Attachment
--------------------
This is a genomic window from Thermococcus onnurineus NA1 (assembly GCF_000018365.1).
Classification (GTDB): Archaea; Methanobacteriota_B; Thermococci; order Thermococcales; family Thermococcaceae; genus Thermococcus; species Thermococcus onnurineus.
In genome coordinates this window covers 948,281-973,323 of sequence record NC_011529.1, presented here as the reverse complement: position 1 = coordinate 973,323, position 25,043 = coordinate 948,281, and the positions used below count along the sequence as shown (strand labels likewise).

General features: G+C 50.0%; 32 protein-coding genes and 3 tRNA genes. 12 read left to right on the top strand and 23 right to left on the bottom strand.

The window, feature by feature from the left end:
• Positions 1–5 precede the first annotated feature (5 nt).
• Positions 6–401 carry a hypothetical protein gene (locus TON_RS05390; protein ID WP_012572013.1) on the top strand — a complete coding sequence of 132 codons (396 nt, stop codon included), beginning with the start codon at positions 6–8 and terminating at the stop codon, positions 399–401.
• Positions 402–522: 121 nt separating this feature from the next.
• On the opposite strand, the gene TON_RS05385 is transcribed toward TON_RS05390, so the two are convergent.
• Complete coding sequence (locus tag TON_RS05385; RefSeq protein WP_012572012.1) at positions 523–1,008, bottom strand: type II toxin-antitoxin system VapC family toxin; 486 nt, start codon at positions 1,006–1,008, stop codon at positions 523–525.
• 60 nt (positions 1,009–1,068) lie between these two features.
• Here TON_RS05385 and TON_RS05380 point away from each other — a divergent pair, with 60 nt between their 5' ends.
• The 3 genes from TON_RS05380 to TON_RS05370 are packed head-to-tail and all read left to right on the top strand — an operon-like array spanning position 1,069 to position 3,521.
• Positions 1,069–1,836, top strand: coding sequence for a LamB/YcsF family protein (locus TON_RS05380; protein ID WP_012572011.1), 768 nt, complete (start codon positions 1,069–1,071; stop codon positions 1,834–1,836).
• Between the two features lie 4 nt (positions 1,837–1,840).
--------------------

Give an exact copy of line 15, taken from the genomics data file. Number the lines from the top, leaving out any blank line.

• Between the two features lie 4 nt (positions 1,837–1,840).